For example, China's definition of what is a wild animal continues to change. Last month, the Ministry of Agriculture and Rural Affairs released an updated list of species permitted for breeding in captivity. Bamboo rats did not make the cut. China's top scientist, Zhong Nanshan, has said bamboo rats may be a vector for COVID-19.

Seventeen traditional species such as chicken and rabbit as well as sixteen "special" species, including spotted deer and ostrich, did make it. The ministry decided that such animals would now be considered "livestock," meaning they can be commercially bred and traded.

"Where exactly you draw the line between 'wildlife' and what many perceive as domesticated species for consumption is a blurry one," said Leigh Henry, a policy director at World Wildlife Fund.

And while China has banned most consumption of certain wild animals, it continues to permit four broad categories of breeding activity. Breeders are still allowed to raise certain wild animals in captivity for their fur, for research purposes and to supply zoos and circuses.

Breeders are also allowed to raise animals like black bears and pangolins for use in traditional Chinese medicine. Heavily promoted for export, traditional Chinese medicine is worth 786.6 billion yuan ($111 billion) in annual revenue, or a third of the entire Chinese pharmaceutical market, according to an industry association.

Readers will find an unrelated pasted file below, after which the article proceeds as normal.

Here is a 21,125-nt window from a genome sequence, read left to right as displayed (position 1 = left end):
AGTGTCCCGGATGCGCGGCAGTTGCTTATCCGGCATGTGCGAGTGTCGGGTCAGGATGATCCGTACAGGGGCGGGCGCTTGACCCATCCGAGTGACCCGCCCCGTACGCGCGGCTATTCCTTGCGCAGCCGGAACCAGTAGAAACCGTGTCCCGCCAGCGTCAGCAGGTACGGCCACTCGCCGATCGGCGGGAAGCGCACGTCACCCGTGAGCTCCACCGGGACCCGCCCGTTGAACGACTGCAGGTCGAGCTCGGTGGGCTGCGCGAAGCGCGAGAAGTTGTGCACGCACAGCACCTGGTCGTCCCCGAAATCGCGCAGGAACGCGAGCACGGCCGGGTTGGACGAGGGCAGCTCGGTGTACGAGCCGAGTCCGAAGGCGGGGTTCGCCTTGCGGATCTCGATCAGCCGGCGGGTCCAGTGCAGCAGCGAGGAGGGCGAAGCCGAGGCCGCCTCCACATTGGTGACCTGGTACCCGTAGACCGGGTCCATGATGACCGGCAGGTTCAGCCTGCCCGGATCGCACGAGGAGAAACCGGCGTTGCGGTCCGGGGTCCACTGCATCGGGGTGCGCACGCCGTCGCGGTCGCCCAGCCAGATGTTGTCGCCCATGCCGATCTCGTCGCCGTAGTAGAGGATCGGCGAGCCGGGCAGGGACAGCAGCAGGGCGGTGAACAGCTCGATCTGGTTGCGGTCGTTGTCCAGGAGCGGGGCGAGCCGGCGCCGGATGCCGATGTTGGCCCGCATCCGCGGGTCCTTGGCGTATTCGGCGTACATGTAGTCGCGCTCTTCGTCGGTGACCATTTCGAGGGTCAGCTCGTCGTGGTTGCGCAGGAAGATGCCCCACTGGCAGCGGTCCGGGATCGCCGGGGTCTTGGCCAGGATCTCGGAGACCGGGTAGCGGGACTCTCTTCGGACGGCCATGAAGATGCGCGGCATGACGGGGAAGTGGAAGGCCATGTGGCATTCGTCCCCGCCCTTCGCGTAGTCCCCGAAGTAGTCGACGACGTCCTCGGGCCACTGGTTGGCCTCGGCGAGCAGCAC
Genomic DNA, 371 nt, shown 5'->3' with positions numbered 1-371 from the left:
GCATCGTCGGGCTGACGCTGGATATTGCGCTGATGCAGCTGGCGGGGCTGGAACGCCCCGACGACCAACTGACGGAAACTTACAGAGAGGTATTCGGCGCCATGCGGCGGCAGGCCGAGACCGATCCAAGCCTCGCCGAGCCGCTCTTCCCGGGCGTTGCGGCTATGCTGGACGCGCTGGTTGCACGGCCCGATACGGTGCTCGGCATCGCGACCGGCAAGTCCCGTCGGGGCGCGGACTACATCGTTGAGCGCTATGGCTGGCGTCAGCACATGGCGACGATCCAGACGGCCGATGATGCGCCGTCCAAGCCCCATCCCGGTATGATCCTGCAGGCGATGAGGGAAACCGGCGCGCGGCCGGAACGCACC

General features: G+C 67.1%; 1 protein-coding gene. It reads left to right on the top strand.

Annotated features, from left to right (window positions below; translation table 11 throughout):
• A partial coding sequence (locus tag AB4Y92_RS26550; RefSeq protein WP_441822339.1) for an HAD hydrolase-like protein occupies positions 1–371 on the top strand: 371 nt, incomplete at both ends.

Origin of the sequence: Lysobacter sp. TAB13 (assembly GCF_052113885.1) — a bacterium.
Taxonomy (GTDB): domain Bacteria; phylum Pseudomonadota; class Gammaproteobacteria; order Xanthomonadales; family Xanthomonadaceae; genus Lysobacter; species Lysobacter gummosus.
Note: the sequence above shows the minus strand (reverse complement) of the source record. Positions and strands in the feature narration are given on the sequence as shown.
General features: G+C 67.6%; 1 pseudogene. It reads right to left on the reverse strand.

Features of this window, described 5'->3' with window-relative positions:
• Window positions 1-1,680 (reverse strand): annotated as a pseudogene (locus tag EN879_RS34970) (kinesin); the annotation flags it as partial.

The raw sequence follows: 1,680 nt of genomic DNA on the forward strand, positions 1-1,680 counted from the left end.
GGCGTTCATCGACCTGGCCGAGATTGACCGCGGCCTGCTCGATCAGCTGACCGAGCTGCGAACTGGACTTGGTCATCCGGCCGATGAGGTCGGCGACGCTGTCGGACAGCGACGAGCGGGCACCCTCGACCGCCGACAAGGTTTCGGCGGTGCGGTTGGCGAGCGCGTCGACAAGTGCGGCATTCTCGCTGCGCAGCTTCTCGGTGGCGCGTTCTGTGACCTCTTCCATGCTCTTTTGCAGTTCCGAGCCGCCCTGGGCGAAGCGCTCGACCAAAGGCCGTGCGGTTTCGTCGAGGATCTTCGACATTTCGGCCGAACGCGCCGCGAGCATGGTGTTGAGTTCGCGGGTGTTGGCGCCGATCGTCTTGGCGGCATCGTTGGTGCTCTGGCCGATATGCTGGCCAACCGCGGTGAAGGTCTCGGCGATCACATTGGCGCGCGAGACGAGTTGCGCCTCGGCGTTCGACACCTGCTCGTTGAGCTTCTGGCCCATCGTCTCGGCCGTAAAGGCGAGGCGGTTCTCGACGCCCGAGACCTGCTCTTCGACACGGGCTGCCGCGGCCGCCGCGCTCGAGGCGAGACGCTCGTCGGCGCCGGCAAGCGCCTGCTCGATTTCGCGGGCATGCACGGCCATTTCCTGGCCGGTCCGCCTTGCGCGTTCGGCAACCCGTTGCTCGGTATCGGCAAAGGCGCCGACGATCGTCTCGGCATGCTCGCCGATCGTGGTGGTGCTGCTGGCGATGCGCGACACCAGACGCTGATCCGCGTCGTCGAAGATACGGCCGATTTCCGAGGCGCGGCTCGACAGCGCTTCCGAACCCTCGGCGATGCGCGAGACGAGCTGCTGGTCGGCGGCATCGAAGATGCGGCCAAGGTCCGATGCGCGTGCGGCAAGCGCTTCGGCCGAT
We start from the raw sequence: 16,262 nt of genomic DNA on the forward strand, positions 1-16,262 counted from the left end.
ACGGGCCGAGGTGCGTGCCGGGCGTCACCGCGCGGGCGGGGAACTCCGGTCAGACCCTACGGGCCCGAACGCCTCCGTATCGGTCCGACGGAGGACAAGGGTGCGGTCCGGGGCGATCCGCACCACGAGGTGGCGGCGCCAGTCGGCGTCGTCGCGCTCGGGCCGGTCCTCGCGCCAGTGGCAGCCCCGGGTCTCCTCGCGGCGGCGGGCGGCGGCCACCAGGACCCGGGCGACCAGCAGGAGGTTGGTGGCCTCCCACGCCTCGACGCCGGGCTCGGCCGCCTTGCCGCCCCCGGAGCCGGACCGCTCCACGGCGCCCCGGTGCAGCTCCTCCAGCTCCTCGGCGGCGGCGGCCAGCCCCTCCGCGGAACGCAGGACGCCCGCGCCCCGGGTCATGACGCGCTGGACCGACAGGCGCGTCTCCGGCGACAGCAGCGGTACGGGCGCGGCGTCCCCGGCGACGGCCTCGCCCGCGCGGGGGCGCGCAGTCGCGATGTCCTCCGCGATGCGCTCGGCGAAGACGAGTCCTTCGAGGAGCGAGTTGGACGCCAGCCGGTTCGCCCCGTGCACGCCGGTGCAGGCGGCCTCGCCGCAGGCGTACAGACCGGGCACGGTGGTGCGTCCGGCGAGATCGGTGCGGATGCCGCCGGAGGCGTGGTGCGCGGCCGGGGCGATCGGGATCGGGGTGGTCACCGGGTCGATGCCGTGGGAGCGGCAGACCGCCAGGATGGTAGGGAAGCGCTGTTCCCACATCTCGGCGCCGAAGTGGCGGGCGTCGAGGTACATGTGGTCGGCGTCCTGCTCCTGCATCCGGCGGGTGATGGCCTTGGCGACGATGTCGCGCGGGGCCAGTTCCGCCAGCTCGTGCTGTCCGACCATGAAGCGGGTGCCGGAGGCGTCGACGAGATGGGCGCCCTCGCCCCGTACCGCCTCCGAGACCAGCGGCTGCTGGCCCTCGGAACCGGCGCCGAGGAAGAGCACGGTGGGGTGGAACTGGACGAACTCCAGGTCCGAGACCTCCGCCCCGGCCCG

"Business interests put a lot of pressure on the Chinese government, arguing that if you don't include these animals, then we will be out of business, and we will lose money," said Peter K. Li, an associate professor at the University of Houston-Downtown and a China policy adviser for the Humane Society International.

Those interests may delay the implementation of a permanent ban on wildlife consumption. China's legislature, the National People's Congress, has yet to update the country's wildlife protection law, which only protects rare and endangered animals. Instead, the legislature concluded during its annual national meeting this May that it will look into drafting revisions, a lengthy process that can take years before amendments are approved.

Already, the suspension on wildlife trade has encountered particularly vociferous opposition from rural communities, some of which have become entirely economically reliant on wild animal breeding.

"During the coronavirus epidemic, some individuals exaggerated the relationship between the virus and animals, leading to a near-obliteration of the breeding industry," wrote Ran Jingcheng, an outspoken forestry official who regulates wildlife in Guizhou province, where Yao, the bamboo rat breeder also lives.

Yao Yuanchuan, a bamboo rat breeder based in Sansui, Guizhou, one of China's poorest provinces, said dozens of farms in his small village reliant on bamboo rat breeding had already been shut down and forced to kill off their stock.

"Only a few smaller breeders have yet to deal with their stocks," Yao told NPR. He estimated that he lost 3 million yuan ($420,000) after he was forced to dispose of thousands of unsold rats.

Guangdong's Liu Ping lobbied hard to have the rodents excluded from new animal consumption regulations, to no avail. Local officials told him to kill his rats in exchange for up to 140 yuan ($20) in state compensation per rat, only about a third of their market value, claims Liu. He dug in his heels. To cut costs, he began hand-cutting bamboo to feed his rats rather than buy food for them.

In late June, Liu finally gave in. He dug a deep pit, put his hundreds of bamboo rats inside, and buried them alive. Afterward, he liberally sprayed the ground with disinfectant.

"I have no way of describing how bitter I feel inside," said Liu, " I invested all I had into this business."